As for why the codes are different? Because they're *implementation dependent* - it's how it is designed and it is perfectly fine for them to differ. It's precisely the same kind of situation as with the C 'char' type. It is up to compiler implementation to treat it as signed or unsigned - some compilers have one, some another. And it doesn't make neither of them bad or wrong. It's documented so it's up to the developer to make *proper* use of the type (if you want to be sure that your variable is signed char then you type it as 'signed char'). The same applies to GetHashCode () - what you're doing is against the documented behavior and is, let me be blunt, incorrect.
Comment 14 chris 2015-05-28 16:02:33 UTC
@Marek "reuse" here a simile to describe the process by which classes are instantiated as instances and these instances are "reused" rather than being instantiated again in the code. That these instances are actually copied rather than "reused"? Fine; from what I understand of .NET architecture, this copying is virtually instantaneous. And yes, our hashing process does use our own implementations of GetHashCode(), although we do use the Framework type GetHashCode() method as part of the seed in some cases.

I understand that the implementation is different, but when I said I was unconvinced by this explanation I meant that I was looking for an explanation that explains why the difference in implementation causes this effect. 

No, what we are doing is in accordance with the documentation. It is not incorrect. Can it be bettered? Yes, it can, and it will be.
Comment 15 Jonathan Pryor 2015-05-28 16:27:55 UTC
> we store object instances into a dictionary for performance purposes.
> Doing so we improve performance not having to create identical object instances.

I'm still wondering what this looks like at a code level. That could go a long way to explaining why the expected output isn't produced, unless the expected output *is* the value of Rectangle.GetHashCode()...
Comment 16 chris 2015-05-28 16:44:40 UTC
@Jonathan It is a very standard implementation of hashing following MSDN documentation. What was unexpected was the return value of the Xamarin Rectangle.GetHashValue which we were using as a seed value of a hashing function. This unexpectedness is perfectly reflected in the OP code, where the Xamarin Rectangle.GetHashValue returns identical values for different instance objects with different field values. As far as I can see, we have been given no coherent explanation for this behaviour other than the fact that the implementation is different, a fact the OP posted in his first comment which was subsequently deleted. Still, not to worry. I'm very confident we'll be able to make the necessary compensatory changes to our routines, thank you.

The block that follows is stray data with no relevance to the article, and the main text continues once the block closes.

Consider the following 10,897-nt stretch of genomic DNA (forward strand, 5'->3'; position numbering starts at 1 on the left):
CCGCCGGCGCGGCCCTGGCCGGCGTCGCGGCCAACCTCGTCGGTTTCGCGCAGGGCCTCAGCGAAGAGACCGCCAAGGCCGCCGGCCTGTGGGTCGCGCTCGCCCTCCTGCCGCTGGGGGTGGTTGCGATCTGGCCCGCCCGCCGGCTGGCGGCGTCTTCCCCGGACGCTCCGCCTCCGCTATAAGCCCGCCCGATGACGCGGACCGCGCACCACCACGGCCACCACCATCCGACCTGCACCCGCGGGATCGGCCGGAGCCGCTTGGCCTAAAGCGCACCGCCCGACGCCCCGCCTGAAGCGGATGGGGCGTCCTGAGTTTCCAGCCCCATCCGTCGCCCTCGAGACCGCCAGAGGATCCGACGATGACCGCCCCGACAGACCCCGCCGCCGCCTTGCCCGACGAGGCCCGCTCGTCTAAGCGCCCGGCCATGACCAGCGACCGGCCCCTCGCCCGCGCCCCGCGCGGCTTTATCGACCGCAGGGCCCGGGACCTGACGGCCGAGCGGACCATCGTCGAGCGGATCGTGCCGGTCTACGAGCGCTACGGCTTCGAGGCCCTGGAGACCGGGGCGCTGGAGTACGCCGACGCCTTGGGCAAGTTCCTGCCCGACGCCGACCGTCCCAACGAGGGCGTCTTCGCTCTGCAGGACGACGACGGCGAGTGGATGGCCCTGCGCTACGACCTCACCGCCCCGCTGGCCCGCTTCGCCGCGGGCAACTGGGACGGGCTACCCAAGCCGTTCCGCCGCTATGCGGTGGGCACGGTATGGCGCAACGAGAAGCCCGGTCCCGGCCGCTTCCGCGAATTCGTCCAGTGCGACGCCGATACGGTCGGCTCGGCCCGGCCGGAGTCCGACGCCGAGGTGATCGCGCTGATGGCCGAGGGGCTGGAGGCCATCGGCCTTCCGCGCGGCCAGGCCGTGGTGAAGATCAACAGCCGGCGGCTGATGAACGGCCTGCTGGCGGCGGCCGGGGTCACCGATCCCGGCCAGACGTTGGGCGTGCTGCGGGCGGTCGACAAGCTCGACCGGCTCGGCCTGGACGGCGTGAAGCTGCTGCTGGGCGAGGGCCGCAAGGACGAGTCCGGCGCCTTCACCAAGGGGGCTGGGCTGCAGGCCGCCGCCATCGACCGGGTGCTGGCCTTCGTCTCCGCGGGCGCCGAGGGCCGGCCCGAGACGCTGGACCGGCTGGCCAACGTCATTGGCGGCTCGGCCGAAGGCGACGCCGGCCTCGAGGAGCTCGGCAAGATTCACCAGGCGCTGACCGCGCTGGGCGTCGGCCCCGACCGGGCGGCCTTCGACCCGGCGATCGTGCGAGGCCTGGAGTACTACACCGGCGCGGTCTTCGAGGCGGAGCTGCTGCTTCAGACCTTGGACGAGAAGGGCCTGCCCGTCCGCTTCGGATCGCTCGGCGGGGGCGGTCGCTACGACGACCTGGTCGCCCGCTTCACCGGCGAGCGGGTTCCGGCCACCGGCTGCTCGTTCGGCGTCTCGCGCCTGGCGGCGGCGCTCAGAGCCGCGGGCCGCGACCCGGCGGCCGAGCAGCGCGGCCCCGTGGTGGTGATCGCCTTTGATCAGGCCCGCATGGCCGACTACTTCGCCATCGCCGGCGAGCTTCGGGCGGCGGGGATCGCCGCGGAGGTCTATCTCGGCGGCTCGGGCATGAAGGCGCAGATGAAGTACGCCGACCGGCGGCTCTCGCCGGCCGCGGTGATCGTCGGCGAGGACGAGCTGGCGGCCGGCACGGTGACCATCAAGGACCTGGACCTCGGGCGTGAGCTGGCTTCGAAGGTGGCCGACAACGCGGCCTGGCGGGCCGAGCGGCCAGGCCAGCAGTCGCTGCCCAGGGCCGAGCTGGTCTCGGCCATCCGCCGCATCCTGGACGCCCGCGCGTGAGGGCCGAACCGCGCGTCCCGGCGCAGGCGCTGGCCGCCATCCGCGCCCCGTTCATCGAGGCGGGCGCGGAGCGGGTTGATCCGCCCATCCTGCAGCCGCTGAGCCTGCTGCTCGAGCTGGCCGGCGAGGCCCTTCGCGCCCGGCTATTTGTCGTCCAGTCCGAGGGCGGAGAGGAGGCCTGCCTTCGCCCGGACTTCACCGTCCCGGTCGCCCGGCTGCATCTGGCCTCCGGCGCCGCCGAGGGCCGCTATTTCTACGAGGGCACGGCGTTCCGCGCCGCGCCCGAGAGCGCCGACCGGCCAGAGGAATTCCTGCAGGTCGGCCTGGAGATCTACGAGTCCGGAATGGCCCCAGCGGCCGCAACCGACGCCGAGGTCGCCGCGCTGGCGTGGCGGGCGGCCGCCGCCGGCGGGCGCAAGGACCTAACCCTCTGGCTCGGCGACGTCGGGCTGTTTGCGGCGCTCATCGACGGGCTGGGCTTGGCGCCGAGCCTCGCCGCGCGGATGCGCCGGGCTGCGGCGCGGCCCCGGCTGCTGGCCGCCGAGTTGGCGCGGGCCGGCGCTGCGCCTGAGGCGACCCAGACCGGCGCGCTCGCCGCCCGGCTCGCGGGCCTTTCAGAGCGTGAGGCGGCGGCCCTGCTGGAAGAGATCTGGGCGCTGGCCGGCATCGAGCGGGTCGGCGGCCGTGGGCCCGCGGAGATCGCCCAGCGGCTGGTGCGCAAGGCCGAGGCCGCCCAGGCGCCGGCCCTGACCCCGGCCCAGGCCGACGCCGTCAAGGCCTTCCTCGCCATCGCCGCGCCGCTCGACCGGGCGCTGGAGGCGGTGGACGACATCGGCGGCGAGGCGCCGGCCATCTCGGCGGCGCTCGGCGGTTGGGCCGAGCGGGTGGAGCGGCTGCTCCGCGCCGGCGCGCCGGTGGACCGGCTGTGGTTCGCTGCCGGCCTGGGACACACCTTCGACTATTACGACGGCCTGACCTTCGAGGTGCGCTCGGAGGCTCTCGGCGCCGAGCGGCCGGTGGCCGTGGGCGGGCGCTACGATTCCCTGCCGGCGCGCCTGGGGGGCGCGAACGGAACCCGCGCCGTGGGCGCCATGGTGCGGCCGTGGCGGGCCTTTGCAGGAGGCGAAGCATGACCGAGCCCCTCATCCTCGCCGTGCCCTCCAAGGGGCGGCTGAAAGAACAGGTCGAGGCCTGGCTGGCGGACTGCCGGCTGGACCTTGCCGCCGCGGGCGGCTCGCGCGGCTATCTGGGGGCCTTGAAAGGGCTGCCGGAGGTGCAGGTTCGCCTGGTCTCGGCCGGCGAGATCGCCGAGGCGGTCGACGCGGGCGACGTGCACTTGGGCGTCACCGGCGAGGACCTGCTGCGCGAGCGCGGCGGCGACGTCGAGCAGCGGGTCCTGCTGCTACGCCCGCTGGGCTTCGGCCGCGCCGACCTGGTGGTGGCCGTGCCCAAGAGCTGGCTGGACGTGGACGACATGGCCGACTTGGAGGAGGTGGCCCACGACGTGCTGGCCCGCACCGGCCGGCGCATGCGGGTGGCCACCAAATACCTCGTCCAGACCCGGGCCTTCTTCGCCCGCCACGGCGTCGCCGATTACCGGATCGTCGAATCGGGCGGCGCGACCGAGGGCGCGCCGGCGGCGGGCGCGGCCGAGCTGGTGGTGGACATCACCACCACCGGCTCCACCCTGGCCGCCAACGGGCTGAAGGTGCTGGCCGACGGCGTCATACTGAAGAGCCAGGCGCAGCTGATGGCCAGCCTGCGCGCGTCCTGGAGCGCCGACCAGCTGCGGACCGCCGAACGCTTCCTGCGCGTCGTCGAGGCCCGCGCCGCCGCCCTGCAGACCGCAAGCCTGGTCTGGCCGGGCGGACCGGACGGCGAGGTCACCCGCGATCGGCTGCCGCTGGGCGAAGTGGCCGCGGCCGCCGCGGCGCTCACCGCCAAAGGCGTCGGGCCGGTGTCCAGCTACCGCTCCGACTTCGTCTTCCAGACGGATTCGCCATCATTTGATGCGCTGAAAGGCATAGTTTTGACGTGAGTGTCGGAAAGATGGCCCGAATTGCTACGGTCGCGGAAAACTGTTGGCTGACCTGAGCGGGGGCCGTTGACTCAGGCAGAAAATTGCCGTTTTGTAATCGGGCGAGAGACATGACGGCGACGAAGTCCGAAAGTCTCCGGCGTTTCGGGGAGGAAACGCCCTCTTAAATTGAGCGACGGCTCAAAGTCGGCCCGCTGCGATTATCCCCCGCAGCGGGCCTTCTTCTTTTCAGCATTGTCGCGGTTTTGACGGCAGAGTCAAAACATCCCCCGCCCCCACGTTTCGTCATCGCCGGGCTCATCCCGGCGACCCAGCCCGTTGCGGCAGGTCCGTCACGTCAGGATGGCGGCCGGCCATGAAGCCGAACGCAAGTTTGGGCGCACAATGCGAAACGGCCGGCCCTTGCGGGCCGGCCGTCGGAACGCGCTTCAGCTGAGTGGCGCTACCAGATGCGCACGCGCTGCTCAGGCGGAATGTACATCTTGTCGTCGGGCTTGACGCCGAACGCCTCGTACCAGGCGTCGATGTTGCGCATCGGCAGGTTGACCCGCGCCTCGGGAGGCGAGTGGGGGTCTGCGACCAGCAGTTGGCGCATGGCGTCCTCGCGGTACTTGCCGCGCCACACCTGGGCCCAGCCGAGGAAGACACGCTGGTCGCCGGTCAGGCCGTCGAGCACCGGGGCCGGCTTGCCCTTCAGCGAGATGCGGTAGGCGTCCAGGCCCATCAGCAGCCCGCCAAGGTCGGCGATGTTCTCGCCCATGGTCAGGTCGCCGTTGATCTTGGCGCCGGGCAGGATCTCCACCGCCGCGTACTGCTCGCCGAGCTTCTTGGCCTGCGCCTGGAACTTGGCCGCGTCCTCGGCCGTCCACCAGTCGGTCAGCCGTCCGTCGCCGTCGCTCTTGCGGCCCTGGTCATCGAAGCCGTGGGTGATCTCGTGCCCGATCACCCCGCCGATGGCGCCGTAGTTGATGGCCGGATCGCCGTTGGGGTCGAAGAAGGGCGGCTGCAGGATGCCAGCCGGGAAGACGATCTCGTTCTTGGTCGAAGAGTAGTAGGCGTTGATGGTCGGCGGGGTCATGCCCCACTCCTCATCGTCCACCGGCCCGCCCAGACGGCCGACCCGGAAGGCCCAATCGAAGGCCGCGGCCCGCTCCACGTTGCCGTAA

Comment 17 Narcís Calvet 2015-05-29 07:12:37 UTC
Created attachment 11386 [details]
2 screenshots showing the problem.

Here are two screenshots that show the implications Xamarin's Rectangle.GetHashCode implementation has. 

NoCache.png shows what we'd expect to get, a regular gradient across the entire area.

WrongHashCode.png shows what the result of GetHashCode, unpredictable gradients filling in the area. 

Such gradients are created using http://developer.android.com/reference/android/graphics/LinearGradient.html. Among other parameters, this is defined by a rectangle (x0, y0, x1 & y1). Rectangle's hash code is part of the custom hash code we calculate to store LinearGradient instances into a dictonary and not having to create unnecessary instances (Xamarin Profiler showed us that was more time consuming). Inconsistent hash codes render Xamarin implementation of Rectangle.GetHashCode useless for us. We have been able to circumvent that problem using Microsoft's implementation in our custom hash code calculation.
Comment 18 Jonathan Pryor 2015-05-29 11:36:44 UTC
> Rectangle's hash code is part of the custom hash code we calculate to store
> LinearGradient instances into a dictonary and not having to create unnecessary
> instances

What is your data structure? What is the key into your Dictionary?

As far as I can tell, what you're doing is similar to this:

    var d = new Dictionary<int, LinearGradient> ();
    var r = new Rectangle (...);
    d [r.GetHashCode()] = new LinearGradient (...);

i.e. using the result of Rectangle.GetHashCode() as the dictionary key.

Assuming the above is the case, *that's the bug*: The implementation of GetHashCode() can change at any time, for any reason. Hash codes do *not* uniquely identify a value; they *can't* (see Comment #9).

The screenshots you provided show a problem. They do not indicate that the problem lies solely in the GetHashCode() implementation.
Comment 19 Narcís Calvet 2015-05-29 12:20:05 UTC
Yes, we use custom hash codes as dictionary keys as you mentioned. However, those dictionaries are cleaned and recreated at each execution, they are only valid at run-time and not stored at any data structure. Therefore, any change in the implementation of GetHashCode() will be reflected accordingly into all object instances stored in the dictionary. This works flawlessly in Windows Forms applications. We encountered problems with hash code calculated in Xamarin/Mono platform.